Far from being edged out by BIM, Mr Muse says there is an opportunity for QSs to pitch themselves as the ideal people to manage the models as well as the flow and quality of data.
“The QS is the natural professional to take that on board because of its interests in data and the IT associated with it.”
That is why RICS has established a BIM manager qualification, Mr Muse explains. But QSs on projects will doubtless be up against other professions who also think they are ideally positioned for this role.
No need for BIM to increase fees
Even if BIM does not spell the end of the QS, some fear it might cut the amount they can charge for their work. Mr Muse says this need not be the case.
While the BIM model might take over some of the more mechanical calculations, this will simply give the QS time to provide more analysis and advice.
“The value of the work won’t diminish,” he predicts. “If we are providing good value in terms of advice to the client, and they are seeing that, then there is no reason why fees cannot remain the same or increase, particularly if the industry becomes more efficient.”
However, the days of BIM being the norm at any level – let alone Level 3 – seem to be some way off, according to the findings of RICS’s latest survey.
Just over half the audience (54 per cent) at the RICS conference in February said they had worked on a project that used BIM in the past 12 months, which was a small improvement on the 47 per cent at the previous year’s conference.
The top three barriers to uptake of BIM both this year and last were minimal client demand, lack of standards and IT or technology.
The biggest issue facing people trying to implement BIM in their workplace remained culture change followed by training and effective collaboration.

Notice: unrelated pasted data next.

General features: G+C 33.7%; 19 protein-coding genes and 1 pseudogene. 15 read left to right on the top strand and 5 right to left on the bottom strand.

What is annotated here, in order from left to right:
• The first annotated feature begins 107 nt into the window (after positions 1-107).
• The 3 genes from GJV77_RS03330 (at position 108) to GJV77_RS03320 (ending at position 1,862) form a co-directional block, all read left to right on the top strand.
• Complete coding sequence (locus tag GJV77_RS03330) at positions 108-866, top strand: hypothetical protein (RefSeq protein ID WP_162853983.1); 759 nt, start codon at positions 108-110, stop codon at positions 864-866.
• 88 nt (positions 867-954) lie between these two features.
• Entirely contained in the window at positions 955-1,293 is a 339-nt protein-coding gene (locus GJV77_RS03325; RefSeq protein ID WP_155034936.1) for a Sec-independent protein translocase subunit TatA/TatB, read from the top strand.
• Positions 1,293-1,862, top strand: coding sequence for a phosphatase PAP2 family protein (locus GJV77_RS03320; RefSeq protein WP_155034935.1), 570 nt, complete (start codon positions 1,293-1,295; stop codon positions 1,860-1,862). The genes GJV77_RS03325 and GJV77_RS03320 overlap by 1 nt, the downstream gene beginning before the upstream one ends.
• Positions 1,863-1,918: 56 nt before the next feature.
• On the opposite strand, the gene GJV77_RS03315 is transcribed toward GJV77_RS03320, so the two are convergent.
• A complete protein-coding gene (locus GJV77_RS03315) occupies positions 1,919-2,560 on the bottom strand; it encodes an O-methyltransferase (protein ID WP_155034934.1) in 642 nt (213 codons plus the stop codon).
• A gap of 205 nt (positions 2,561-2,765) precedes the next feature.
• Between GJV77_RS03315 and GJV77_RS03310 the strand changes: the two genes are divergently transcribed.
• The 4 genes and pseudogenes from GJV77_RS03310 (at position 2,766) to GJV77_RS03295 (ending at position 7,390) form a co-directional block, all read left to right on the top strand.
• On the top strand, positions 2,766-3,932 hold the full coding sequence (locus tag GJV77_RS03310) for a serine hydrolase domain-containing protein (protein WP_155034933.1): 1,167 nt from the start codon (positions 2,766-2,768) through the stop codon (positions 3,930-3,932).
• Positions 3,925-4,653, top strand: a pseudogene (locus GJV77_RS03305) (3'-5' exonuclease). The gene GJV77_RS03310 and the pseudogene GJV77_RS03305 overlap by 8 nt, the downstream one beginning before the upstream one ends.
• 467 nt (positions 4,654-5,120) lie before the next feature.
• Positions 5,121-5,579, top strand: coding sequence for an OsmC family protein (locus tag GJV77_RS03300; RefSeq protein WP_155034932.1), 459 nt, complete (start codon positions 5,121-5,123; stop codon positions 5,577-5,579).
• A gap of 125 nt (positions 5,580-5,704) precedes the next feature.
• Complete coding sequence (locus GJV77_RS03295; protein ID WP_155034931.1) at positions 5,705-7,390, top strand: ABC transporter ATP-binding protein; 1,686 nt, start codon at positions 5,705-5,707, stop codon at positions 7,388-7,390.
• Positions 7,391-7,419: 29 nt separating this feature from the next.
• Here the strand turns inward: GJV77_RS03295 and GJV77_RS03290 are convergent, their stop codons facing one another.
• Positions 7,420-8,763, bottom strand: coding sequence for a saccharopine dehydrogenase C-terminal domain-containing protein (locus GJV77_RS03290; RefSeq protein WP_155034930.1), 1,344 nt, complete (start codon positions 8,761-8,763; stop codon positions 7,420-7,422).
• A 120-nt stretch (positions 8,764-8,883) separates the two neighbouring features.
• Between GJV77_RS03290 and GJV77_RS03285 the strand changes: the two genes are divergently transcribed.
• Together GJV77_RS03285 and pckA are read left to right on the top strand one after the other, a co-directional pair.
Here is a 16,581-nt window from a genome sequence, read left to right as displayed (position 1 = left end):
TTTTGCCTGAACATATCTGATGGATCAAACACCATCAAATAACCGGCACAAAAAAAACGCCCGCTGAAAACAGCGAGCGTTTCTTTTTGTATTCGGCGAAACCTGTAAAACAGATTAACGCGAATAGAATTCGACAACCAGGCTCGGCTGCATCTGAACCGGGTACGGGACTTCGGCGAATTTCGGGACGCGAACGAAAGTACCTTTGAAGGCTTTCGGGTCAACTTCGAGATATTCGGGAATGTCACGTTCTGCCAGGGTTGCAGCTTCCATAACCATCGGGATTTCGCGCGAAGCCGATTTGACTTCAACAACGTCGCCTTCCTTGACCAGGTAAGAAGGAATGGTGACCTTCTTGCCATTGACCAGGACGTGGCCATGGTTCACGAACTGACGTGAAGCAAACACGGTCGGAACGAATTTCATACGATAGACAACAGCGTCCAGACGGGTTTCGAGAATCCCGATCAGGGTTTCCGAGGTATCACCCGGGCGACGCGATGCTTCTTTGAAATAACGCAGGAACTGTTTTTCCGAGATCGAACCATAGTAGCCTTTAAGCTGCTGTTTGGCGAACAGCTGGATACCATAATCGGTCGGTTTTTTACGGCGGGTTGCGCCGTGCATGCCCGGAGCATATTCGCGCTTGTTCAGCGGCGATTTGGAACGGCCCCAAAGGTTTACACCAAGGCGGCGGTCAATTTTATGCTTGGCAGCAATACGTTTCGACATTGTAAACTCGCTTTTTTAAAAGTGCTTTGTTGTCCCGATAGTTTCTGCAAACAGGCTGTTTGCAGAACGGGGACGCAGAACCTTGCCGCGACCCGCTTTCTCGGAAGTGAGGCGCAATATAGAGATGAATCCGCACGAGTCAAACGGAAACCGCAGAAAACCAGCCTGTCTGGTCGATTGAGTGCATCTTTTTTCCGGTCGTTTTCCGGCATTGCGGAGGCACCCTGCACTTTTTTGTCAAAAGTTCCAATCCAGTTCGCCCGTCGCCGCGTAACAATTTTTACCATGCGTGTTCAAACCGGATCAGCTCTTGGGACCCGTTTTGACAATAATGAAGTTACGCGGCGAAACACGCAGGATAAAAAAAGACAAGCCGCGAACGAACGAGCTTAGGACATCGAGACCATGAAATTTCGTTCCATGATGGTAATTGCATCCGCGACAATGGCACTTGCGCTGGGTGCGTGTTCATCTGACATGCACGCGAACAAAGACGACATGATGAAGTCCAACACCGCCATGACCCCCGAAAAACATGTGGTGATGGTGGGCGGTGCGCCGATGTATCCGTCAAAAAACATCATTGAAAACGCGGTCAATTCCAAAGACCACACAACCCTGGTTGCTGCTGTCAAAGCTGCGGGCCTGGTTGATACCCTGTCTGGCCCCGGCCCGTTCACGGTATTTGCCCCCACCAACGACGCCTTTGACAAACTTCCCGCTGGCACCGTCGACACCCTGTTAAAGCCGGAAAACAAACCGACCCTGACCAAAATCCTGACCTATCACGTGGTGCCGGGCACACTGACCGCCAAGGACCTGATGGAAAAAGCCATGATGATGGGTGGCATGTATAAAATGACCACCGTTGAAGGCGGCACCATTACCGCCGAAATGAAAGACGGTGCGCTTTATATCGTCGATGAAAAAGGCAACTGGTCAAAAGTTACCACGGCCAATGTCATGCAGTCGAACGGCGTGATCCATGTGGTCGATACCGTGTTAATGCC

Cost becoming less of a barrier?
Cost is now seen as less of an obstacle to workplace introduction; it was only cited by 5 per cent of respondents this year, down from 13 per cent a year earlier.
However, cost is still viewed as a problem for wider uptake of BIM.
Furthermore, 72 per cent of those surveyed said it was imperative to invest in BIM in the next 12 months, which suggests there could be sharp rise in the number of people who have used BIM in a year or two’s time.
Mr Muse can see the rationale behind the poll responses. Companies might not have been keen – or able – to invest in BIM during the recession, he says, which might explain why there has been little change in the proportion of delegates who had worked on a project using BIM.
But he says it makes sense that a large percentage thought it would be good to invest in the technology over the next year.
He points out that the economy is improving and companies only made relatively small reductions in their workforce in the downturn, so are looking for ways to become more efficient.
“Perhaps companies are more able to invest now,” he says. “There is a groundswell of opinion, certainly in London, that now is a good time to invest to improve the efficiency of the practice going forward.”